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Art Globalization, a Crocodile Head and a Sunspot in Wenatchee

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Well, it was a really great First Friday last night. I had heard of some of new exhibits around town and was really excited to see them for myself.

First up for me was the ‘Art and Migration’ exhibit at the Wenatchee Valley Museum and Cultural Center featuring the art of Shinzaburo Takeda and a few of his disciples from Oaxaca Mexico. Mr. Takeda is himself a fine example of ‘Art and Migration in the Age of Globalization’ which is the title of the exhibit and symposium featuring his work which the UW is hosting this summer.

Mr. Takeda is a master painter and printmaker who trained at the University of Fine Arts of Tokyo who has lived in Mexico for close to fifty years. He first raveled to Mexico City in 1963 originally to study mural painting and printmaking. He has lived in Oaxaca, Mexico since 1978 where he has been a professor of art at the University of Oaxaca. He has taught a number of noted artists including Fulgencio Lazo and Alejandro Santiago, so it was really quite a coupe for our museum here in Wenatchee to get these pieces in this exhibit for us to enjoy right here in Wenatchee. When I first entered the upper gallery at the WVMCC I was struck first and foremost by the quality of the display put together by the museums own Denny Diver. These works by Mr. Takeda, Francisco Lopez Monterrosa, Irving Herrera and Rolando Rojas were but a few of the wonderful pieces in this show. I cannot say enough to express how much anyone who loves art really ought to get over to the museum to see this show while it is there. You won’t be disappointed. Next on my itinerary for this First Friday art tour was to visit the Chelan Douglas Land Trust office to see the artwork of Gretchen Rohde. I really enjoyed visiting with the folks there at the Land Trust while I appreciated the way Gretchen captures the reflection of sky in water in her land / waterscapes. And, as if the viewing of these lovely pieces weren’t enough, I was enjoined to view some new additions to the canvas/fabric sculptures by Neal Hedges. I had seen his work there before and had been very impressed. He had an elephant head among others there, but this time I was at least much if not more impressed with his newer, bigger better elephant head. It was so big, the trunk hanging down so far that it was hard to get it all into a photo without also viewing the paperwork on the desk below. I really liked the way his work and Gretchen’s complemented each other in one of the displays. And, what can one say about a crocodile head on a partition.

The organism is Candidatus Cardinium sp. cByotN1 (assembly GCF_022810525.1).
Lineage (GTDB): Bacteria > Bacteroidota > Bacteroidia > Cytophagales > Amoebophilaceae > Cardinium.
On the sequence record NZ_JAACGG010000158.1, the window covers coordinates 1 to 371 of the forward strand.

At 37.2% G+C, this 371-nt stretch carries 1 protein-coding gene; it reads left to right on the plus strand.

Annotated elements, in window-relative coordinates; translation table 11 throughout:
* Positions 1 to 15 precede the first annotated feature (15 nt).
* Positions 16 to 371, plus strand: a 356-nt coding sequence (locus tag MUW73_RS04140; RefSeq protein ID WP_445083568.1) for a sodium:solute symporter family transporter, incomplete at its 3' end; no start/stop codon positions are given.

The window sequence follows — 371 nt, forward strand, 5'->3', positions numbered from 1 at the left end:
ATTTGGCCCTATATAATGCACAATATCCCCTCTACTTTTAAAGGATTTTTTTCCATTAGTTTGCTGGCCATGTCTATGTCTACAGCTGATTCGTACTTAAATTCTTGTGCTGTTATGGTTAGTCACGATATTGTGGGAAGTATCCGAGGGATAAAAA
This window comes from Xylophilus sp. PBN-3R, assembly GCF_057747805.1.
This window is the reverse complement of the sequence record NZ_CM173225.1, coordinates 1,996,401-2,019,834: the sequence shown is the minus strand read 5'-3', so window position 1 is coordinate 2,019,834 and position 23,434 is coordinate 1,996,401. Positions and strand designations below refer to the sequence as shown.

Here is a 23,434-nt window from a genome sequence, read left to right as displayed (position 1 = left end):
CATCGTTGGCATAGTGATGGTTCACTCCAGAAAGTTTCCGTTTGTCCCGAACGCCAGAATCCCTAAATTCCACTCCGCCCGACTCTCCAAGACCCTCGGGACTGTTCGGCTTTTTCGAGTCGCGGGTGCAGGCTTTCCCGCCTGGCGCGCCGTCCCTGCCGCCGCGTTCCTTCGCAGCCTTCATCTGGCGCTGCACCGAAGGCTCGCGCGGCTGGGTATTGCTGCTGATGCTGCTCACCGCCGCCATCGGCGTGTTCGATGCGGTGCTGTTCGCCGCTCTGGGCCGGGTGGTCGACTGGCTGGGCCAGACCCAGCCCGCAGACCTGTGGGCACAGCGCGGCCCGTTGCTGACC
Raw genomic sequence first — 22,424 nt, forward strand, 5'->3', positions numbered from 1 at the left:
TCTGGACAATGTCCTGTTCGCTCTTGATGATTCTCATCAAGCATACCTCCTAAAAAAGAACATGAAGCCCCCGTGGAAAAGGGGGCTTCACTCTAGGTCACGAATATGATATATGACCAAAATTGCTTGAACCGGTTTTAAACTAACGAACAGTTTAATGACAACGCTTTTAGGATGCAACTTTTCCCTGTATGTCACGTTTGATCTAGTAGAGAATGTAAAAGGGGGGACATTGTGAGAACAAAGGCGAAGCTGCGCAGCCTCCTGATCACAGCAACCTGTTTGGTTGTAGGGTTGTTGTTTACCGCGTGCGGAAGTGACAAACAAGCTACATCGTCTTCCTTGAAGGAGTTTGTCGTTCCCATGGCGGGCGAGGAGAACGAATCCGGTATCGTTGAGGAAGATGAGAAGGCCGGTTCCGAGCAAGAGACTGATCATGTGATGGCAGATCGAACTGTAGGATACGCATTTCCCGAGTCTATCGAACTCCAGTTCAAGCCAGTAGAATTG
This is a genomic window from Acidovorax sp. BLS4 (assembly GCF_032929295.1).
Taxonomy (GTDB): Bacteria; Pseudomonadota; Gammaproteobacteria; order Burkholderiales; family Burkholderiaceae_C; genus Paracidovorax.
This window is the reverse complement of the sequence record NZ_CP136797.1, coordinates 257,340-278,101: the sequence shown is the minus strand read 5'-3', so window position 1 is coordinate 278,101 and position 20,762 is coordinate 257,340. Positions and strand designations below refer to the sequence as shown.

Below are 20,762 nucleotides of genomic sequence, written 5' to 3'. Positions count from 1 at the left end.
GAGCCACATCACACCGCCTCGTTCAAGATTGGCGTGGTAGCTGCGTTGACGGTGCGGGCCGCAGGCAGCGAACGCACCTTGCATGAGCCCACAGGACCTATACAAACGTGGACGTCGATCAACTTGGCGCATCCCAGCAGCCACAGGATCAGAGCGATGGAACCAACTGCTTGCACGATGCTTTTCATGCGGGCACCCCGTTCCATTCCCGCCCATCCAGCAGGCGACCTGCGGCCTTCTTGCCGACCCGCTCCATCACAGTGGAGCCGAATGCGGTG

After my visit to the Land Trust I stopped by Café Mela to see the paintings of Lindsay Breidenthal which were delightful. Then, I was off to Lemolo’s to check out the art of Ginger Redding. I really liked the variety of subject matter in her paintings which included a bike rider, horses by a barn with snow on the ground, old cars rusting in a field and salmon in a stream. Her use of color really captured my eye.

As I headed on over to Two Rivers Gallery where I finished my First Friday art tour, I couldn’t help but notice this new piece of Art on the Avenue, a bronze dog on the sidewalk in front of the Performing Arts Center. That was fun to see.

At Two Rivers, were the show continued its second month on display featuring the western art of Dean Rainey and the bronze sculptures of Suzanne Grassell. New to my eye were the inclusion of several works by the late Walter Graham. What can one say about his work. These pieces are just extraordinary. Thes pieces by Walter Graham were in the same room as some very enjoyable watercolors by Ken Duffin. Other very enjoyable works were displayed throughout the gallery from the softly comforting ‘Sunspot’ by Erin Tuss, the woodcarving by Michael Deetering and the ‘Moonlight Sonata’ by Liz Fortier to the map inspired watercolors by Erin Kinney Wyatt. One pleasant surprise was the postcard featuring a painting of Terry Johnson painting plen air by Jan Cook Mack.

The table put together by Carol Rainey was great and the company all around. we all had a fine time enjoying the art each other and the food and wine. Meeting and talking with out-of-towners from Washington D.C. was a nice way to end the evening. All in all a fine time was had by all. Anyone who didn’t make it out for First Friday missed a good time and a lot of fine art. The good news is the art is still there at each venue waiting to be enjoyed. Next up… Second Saturday at the Cashmere arts and Activities Center in Cashmere, which will be featuring the art of Walter Graham. I can’t miss that. See you there.